A lot of people in Arlington don’t like red-light cameras.
Apparently a lot of people in other places in Texas don’t either.
But thanks to a couple of activist groups, Citizens for a Better Arlington and the Arlington Tea Party, people in Tarrant County’s second-largest city have the opportunity go on-the-record with their opinions in the May 9 election.
Early voting starts in a little over two weeks, April 27.
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The activists worked very hard and gathered more than 11,400 signatures on petitions (9,651 signatures were required) for a charter amendment to ban the cameras, which were first installed in Arlington after the City Council approved them in 2007. There are cameras at 19 of the city’s busiest intersections.
The council voted Feb. 24 to put the charter amendment on the May 9 ballot and let residents decide the question.
Camera opponents and advocates alike should first recognize the significance of the vote. At a time when many state legislators are taking steps to tell Texas cities what they can and cannot do — in fact, there is an effort in Austin to ban red-light cameras statewide — in Arlington the people get to decide.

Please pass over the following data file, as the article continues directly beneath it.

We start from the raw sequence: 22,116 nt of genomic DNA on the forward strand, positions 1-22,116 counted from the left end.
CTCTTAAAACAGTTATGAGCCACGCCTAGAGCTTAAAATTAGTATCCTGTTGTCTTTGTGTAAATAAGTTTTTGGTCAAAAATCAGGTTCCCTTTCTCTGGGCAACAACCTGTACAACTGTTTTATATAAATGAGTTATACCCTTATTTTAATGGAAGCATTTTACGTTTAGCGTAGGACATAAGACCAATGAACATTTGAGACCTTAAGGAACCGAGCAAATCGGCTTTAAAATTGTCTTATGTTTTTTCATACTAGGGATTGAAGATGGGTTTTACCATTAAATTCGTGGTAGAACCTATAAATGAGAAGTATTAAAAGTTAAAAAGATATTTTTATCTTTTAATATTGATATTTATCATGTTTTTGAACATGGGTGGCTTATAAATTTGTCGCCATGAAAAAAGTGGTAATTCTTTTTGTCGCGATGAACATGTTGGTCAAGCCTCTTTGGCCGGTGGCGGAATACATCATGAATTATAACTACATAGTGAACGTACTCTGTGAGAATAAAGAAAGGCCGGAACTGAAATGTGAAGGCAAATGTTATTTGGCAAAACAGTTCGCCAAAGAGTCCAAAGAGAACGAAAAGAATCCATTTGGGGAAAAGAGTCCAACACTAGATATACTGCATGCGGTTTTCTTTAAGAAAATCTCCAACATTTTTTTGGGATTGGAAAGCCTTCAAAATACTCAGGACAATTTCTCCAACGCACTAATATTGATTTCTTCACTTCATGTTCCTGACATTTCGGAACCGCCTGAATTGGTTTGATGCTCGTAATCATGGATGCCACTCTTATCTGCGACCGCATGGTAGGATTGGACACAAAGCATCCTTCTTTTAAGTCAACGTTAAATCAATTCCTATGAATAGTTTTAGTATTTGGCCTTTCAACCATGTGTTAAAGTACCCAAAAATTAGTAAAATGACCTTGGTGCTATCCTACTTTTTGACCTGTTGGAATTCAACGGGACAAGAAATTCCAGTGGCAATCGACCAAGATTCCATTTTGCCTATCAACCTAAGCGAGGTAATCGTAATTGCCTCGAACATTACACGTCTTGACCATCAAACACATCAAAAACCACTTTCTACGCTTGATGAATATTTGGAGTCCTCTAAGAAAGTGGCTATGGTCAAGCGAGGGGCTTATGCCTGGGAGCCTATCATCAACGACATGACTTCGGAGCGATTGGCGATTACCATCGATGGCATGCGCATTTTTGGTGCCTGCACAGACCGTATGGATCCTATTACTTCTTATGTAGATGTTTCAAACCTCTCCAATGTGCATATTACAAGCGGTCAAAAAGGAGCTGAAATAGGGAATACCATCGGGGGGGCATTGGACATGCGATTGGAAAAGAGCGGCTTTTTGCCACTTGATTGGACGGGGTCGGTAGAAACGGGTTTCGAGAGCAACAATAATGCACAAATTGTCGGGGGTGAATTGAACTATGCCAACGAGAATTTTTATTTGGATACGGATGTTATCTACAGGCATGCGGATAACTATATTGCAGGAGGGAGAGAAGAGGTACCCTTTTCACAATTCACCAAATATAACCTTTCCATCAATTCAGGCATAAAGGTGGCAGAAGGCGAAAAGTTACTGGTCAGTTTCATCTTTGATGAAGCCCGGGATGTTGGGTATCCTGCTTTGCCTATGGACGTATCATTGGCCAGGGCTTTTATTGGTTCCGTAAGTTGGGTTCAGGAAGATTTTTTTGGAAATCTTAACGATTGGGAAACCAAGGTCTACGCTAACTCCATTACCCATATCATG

It’s an opportunity all of Arlington’s voters should take seriously, and they should cast their ballots.
Simply not liking the cameras is reason enough to vote against them. That’s what “the people get to decide” means.
Some people believe cameras are an invasion of privacy, a “Big Brother is watching you” thing.
Others see them as a government money grab. Traffic light violations caught on camera can bring a citation with a $75 fine. Some of the money goes to the camera contractor; the rest is split by the state and the city.
Arlington cameras record about 95,000 violations a year and have generated more than $12 million for the city.
The main point of contention on camera facts is whether they have contributed to a reduction in traffic accidents at intersections where they operate.
City, state and national numbers show a correlation, but opponents don’t believe it. That’s their choice.
The Star-Telegram Editorial Board recommends against adoption of the red-light camera ban, Proposition 1 on the ballot in Arlington.